JB: I started with the jackstone, which is a six-pointed tetrahedron, a type of pyramid. Jackstones are most often used on the face of waterways—for instance, along the complicated water systems in Holland. They lock together like jacks. One object becomes two, then three, four—and they work together as one. They help prevent erosion and protect earthen dams. What I’ve found interesting about jackstones is how they show the passage of time and the battle along the face of the dam. They’re around 80 years old now, and the rebar is exposed. Parts of their legs and appendages are missing. It’s a real war. Understanding depends on how old a person is. If they’re kids, they look at the jackstone and think “ball and jack,” a game. A 40- or 50-year- old might know them from waterways, but anyone 70 or older recognizes them from the landing at Omaha Beach. The Germans used steel jackstones, which they called “ship stoppers,” because if you ran into them, you couldn’t budge them. They just dug into the sand. They’re very iconic objects that basically tell the whole story of water. It’s a game, but it’s a dangerous game. It’s an ongoing battle, one that we normally don’t see because when it snows and rains all these jackstones are underwater. In 2002, drought exposed jackstones that no one had seen since they were put on the face of the dam back in the 1930s.
KC: Could you talk a little bit about your process for creating them?
JB: I’ve made them as a dam and as individual pieces. I start out with hand-pounded slabs and make each leg. Each one has five parts (or sides) and a top. From there, I put them together, tip it, and put the last leg on. That’s when I take a knife and start breaking them down, destroying them, adding more clay to fill in what I’ve destroyed. Then I hand-make the clay rebar that goes into them. I use my knife and aggressively work the surfaces over so they’re extremely expressive while mimicking what’s really happening.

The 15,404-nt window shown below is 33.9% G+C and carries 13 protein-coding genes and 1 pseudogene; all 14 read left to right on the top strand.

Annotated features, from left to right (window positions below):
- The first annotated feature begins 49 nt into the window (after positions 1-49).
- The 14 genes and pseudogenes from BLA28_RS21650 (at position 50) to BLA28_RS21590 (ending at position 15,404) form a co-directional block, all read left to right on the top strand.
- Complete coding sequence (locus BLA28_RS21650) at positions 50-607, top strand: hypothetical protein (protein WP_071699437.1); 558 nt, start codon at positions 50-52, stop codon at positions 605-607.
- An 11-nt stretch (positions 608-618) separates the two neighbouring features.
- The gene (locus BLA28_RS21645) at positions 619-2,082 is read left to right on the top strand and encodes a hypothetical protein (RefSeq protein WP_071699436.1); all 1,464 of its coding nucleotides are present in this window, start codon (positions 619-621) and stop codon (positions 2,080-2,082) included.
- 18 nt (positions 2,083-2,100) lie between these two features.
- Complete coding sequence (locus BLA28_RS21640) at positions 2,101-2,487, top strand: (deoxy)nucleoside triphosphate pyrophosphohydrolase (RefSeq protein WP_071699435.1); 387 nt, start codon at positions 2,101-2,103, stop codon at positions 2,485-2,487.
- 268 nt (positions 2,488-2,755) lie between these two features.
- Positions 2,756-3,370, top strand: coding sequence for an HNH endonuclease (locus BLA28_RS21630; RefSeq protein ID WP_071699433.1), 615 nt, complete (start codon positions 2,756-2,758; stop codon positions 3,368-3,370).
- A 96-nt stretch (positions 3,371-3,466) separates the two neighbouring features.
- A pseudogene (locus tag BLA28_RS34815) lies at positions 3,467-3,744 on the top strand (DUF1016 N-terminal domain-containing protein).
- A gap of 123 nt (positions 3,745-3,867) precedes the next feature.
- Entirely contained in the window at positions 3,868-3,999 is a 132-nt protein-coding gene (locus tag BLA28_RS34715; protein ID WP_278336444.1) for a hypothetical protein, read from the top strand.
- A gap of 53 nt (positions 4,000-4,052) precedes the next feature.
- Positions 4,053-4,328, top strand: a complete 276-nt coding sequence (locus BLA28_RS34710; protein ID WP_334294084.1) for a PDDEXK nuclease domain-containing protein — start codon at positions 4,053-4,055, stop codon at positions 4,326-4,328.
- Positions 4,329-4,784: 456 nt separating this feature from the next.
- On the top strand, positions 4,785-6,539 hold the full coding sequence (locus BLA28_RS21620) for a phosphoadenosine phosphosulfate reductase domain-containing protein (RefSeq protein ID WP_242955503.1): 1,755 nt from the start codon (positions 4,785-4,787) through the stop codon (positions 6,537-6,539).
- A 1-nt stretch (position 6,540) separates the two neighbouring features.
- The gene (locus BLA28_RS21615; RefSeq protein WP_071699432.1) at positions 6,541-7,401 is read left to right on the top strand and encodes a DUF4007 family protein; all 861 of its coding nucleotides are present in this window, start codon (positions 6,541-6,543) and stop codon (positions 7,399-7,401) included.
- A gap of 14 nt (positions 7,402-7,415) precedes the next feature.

KC: It seems like you stick to a monochrome palette.
JB: Real jackstones are the color of concrete, and it’s always hard to determine if I want to add color. The biggest lesson that I’ve learned is the less color, the better; the pieces are more emotional. Black and white tells the story best and gives me the most detail and intensity. They stand on their own. I would say that every ceramic artist loves their work when it’s in wet clay form. It’s so beautiful—it’s all one, all uniform. Your job from there is to not mess up what’s good. Color covers things up. I’m keeping it as simple as possible. The jackstones wouldn’t be very powerful if they were bright yellow.
KC: What about scale? Some go up to four feet.
JB: Scale is always a question. I continue to move that scale around according to my interests. Kilns are an issue, but I sometimes do a pegging system so the pieces come apart every 24 inches. I drill holes at the top and bottom and then put a piece of rebar on the inside so that they peg together. If people try to push them over, they can’t.
KC: When you’re working with a subject like drought and thinking about elements like soil, is clay a natural medium?